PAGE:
Often, while pet stores promise that their puppies are in good health, most shops neither keep sufficient health records, nor actually test their dogs for health problems. Instead, they have a reputation for overloading the animals with vaccinations to avoid spreading disease from animals in close proximity. This overdrive of vaccinations will weaken the animal's immune system in the future. In addition to this, there is a wealth of other problem areas, including false registration papers from unlicensed registries like the Continental Kennel Club, APR, KNC, etc., that cannot verify whether or not there has been in-breeding. Behavioral problems arise as well, as many pet shop dogs often turn out to be nippy, since they are used to rough-housing in small spaces without an opportunity to move around and function normally. Therefore, even if you meet the puppy of your dreams in a shop, recognize that there may be a difficult road of health trouble and training ahead.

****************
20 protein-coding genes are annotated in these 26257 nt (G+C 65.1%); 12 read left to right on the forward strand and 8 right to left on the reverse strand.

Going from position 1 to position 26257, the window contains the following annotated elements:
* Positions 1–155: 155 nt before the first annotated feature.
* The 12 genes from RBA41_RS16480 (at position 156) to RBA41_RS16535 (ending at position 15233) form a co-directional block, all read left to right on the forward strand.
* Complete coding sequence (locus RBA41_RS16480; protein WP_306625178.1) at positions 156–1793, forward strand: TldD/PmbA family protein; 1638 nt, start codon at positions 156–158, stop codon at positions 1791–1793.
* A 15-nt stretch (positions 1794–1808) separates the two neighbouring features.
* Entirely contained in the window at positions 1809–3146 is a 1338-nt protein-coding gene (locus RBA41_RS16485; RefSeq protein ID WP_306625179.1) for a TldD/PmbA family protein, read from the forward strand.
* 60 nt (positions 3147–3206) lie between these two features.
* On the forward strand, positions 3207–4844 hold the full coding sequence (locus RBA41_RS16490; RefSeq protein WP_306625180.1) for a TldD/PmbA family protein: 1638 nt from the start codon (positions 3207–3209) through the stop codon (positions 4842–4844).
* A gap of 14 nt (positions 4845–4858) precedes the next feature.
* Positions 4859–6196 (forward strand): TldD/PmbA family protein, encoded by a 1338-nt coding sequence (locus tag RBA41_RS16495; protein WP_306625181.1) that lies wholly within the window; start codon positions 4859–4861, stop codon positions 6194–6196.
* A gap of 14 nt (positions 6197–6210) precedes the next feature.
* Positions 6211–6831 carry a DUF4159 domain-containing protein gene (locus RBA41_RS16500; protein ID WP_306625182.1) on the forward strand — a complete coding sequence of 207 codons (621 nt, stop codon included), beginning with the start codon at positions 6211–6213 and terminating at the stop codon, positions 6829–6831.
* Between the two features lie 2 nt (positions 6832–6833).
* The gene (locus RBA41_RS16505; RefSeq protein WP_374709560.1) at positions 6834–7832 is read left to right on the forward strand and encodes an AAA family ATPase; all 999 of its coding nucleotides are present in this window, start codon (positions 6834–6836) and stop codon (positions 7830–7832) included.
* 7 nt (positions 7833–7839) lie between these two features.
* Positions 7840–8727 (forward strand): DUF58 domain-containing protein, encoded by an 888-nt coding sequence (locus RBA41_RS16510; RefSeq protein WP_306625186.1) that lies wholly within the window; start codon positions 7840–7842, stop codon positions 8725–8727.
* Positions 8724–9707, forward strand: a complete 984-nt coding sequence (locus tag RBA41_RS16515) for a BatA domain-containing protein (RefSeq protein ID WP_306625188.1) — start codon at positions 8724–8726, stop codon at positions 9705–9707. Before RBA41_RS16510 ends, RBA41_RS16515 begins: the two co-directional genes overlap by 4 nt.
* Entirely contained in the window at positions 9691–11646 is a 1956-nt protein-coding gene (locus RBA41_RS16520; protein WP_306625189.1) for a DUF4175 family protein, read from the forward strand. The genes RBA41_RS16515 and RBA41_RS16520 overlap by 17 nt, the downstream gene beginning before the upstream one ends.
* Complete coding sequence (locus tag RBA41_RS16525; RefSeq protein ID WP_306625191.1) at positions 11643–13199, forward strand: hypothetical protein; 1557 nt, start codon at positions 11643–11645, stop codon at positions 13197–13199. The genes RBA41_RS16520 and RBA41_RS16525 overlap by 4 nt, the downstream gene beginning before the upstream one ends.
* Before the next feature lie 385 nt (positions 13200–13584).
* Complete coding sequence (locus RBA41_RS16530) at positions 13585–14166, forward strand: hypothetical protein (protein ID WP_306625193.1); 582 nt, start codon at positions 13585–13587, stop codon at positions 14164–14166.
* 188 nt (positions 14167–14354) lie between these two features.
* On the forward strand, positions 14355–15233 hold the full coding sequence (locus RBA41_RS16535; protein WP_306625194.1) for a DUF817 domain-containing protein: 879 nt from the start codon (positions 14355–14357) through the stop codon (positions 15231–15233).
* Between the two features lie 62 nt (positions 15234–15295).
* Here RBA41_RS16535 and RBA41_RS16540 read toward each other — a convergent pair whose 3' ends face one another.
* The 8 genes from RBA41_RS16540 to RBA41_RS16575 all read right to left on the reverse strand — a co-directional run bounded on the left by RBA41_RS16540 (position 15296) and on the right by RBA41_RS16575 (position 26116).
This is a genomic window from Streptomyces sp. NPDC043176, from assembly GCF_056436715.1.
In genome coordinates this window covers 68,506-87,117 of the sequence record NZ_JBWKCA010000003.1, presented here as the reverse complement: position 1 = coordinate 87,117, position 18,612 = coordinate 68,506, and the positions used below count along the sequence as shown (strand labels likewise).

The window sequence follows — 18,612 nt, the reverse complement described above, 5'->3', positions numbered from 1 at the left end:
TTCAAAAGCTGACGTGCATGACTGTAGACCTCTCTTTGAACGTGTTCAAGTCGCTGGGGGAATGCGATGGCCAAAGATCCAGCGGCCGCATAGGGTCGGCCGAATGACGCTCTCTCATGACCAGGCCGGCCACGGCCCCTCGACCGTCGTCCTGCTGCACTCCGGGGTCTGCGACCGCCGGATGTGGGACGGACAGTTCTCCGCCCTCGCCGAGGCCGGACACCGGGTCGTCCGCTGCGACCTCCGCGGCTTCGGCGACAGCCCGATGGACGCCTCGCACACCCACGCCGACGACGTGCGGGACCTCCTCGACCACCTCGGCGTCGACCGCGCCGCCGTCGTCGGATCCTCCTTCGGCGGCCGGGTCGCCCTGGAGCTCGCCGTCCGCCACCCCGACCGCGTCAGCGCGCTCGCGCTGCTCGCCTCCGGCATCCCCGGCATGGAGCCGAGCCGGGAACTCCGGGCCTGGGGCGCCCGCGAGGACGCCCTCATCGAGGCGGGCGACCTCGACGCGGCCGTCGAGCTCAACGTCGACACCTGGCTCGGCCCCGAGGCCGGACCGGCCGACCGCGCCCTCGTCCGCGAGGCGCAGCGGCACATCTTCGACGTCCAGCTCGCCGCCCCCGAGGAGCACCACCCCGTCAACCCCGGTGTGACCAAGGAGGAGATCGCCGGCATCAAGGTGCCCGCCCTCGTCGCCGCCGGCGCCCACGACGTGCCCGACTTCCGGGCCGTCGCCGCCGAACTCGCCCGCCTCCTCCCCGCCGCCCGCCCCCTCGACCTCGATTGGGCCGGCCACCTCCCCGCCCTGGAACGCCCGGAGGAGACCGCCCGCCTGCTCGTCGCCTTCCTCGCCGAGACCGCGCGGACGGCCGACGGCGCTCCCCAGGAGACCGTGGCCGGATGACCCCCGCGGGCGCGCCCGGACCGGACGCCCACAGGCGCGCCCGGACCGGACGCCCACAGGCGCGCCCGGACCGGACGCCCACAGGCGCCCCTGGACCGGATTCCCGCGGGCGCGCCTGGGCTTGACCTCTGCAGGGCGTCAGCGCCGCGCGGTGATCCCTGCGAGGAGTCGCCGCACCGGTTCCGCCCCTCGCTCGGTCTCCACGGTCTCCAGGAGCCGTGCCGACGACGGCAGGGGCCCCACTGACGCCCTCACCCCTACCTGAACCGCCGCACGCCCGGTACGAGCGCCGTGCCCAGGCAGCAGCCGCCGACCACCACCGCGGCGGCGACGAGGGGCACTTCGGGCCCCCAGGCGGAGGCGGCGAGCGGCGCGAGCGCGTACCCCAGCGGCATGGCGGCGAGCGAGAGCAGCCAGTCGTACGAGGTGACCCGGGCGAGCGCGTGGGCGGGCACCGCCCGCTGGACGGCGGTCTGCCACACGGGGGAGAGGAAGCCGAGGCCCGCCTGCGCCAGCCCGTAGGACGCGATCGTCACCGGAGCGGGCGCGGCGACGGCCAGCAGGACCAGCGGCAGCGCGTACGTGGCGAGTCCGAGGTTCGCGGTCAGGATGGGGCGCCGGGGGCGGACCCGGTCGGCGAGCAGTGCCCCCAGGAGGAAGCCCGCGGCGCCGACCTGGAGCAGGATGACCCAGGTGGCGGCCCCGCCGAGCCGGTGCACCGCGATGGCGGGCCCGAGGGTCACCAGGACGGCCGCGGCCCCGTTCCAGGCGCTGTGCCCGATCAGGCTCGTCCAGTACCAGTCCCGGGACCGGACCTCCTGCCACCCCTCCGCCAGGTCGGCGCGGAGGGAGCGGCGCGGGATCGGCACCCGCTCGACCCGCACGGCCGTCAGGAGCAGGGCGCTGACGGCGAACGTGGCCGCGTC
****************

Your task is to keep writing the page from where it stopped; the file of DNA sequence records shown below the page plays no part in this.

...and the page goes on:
Though it is usually the most expensive option, purchasing from private breeders is one of the more reliable methods of buying a dog. Though the location of the breeder's home may not be convenient, it is beneficial to see the conditions in which your dog was born. The breeder should also have reliable papers for the breeding history of the dog. If they do not, you can also trace responsible breeders, refer to a local breeding club or visit professional dog shows to find a breeder that can be vouched for.
It is also advisable to purchase the puppy from a breeder based on a referral, which ensures accountability. When you meet the breeder you are considering, ensure they have screened the dogs for genetic health problems and have paperwork to prove it. They should take the proper time to inform you about the breed, about your puppy's needs, and should have a fair amount of questions for you as the buyer since they ought to care about the welfare of the puppy. Be aware that many well-bred dogs who have sufficient paper work, and have been given the right health testing and vaccinations may cost anywhere from $200-4,000 depending on the breed.